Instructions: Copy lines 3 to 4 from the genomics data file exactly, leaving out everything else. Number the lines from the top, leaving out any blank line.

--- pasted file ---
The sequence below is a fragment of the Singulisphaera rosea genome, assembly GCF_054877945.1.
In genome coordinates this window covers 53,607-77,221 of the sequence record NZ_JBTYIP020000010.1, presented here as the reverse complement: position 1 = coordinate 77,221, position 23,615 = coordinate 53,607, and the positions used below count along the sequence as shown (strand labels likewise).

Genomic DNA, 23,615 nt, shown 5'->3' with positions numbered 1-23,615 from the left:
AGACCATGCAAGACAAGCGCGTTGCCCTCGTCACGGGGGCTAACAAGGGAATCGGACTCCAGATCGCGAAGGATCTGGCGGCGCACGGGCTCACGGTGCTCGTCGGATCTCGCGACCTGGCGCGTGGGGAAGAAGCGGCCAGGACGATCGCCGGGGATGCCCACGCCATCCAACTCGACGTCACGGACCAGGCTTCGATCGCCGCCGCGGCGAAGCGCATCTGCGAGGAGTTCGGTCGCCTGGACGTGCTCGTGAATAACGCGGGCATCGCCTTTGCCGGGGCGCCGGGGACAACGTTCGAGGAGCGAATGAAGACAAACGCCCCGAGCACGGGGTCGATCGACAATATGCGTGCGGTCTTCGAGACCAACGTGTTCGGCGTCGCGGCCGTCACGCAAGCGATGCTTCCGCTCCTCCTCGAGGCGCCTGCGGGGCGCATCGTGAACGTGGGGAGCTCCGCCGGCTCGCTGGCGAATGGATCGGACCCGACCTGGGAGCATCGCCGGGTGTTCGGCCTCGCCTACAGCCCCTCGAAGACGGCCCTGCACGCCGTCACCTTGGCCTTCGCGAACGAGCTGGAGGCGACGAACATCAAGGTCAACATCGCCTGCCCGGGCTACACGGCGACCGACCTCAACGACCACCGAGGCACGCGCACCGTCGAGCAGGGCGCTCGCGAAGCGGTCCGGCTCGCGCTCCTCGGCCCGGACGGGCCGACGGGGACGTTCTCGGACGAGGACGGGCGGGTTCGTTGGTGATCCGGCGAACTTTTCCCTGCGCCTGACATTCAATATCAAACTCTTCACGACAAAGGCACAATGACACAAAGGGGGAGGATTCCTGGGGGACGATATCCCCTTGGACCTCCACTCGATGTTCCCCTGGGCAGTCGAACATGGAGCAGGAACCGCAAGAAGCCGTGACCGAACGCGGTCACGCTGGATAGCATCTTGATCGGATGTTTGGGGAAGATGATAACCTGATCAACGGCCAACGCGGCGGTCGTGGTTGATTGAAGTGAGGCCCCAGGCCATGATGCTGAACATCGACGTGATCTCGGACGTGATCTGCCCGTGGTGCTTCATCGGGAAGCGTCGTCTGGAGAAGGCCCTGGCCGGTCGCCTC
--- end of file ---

Genomic DNA, 23,615 nt, shown 5'->3' with positions numbered 1-23,615 from the left:
AGACCATGCAAGACAAGCGCGTTGCCCTCGTCACGGGGGCTAACAAGGGAATCGGACTCCAGATCGCGAAGGATCTGGCGGCGCACGGGCTCACGGTGCTCGTCGGATCTCGCGACCTGGCGCGTGGGGAAGAAGCGGCCAGGACGATCGCCGGGGATGCCCACGCCATCCAACTCGACGTCACGGACCAGGCTTCGATCGCCGCCGCGGCGAAGCGCATCTGCGAGGAGTTCGGTCGCCTGGACGTGCTCGTGAATAACGCGGGCATCGCCTTTGCCGGGGCGCCGGGGACAACGTTCGAGGAGCGAATGAAGACAAACGCCCCGAGCACGGGGTCGATCGACAATATGCGTGCGGTCTTCGAGACCAACGTGTTCGGCGTCGCGGCCGTCACGCAAGCGATGCTTCCGCTCCTCCTCGAGGCGCCTGCGGGGCGCATCGTGAACGTGGGGAGCTCCGCCGGCTCGCTGGCGAATGGATCGGACCCGACCTGGGAGCATCGCCGGGTGTTCGGCCTCGCCTACAGCCCCTCGAAGACGGCCCTGCACGCCGTCACCTTGGCCTTCGCGAACGAGCTGGAGGCGACGAACATCAAGGTCAACATCGCCTGCCCGGGCTACACGGCGACCGACCTCAACGACCACCGAGGCACGCGCACCGTCGAGCAGGGCGCTCGCGAAGCGGTCCGGCTCGCGCTCCTCGGCCCGGACGGGCCGACGGGGACGTTCTCGGACGAGGACGGGCGGGTTCGTTGGTGATCCGGCGAACTTTTCCCTGCGCCTGACATTCAATATCAAACTCTTCACGACAAAGGCACAATGACACAAAGGGGGAGGATTCCTGGGGGACGATATCCCCTTGGACCTCCACTCGATGTTCCCCTGGGCAGTCGAACATGGAGCAGGAACCGCAAGAAGCCGTGACCGAACGCGGTCACGCTGGATAGCATCTTGATCGGATGTTTGGGGAAGATGATAACCTGATCAACGGCCAACGCGGCGGTCGTGGTTGATTGAAGTGAGGCCCCAGGCCATGATGCTGAACATCGACGTGATCTCGGACGTGATCTGCCCGTGGTGCTTCATCGGGAAGCGTCGTCTGGAGAAGGCCCTGGCCGGTCGCCTC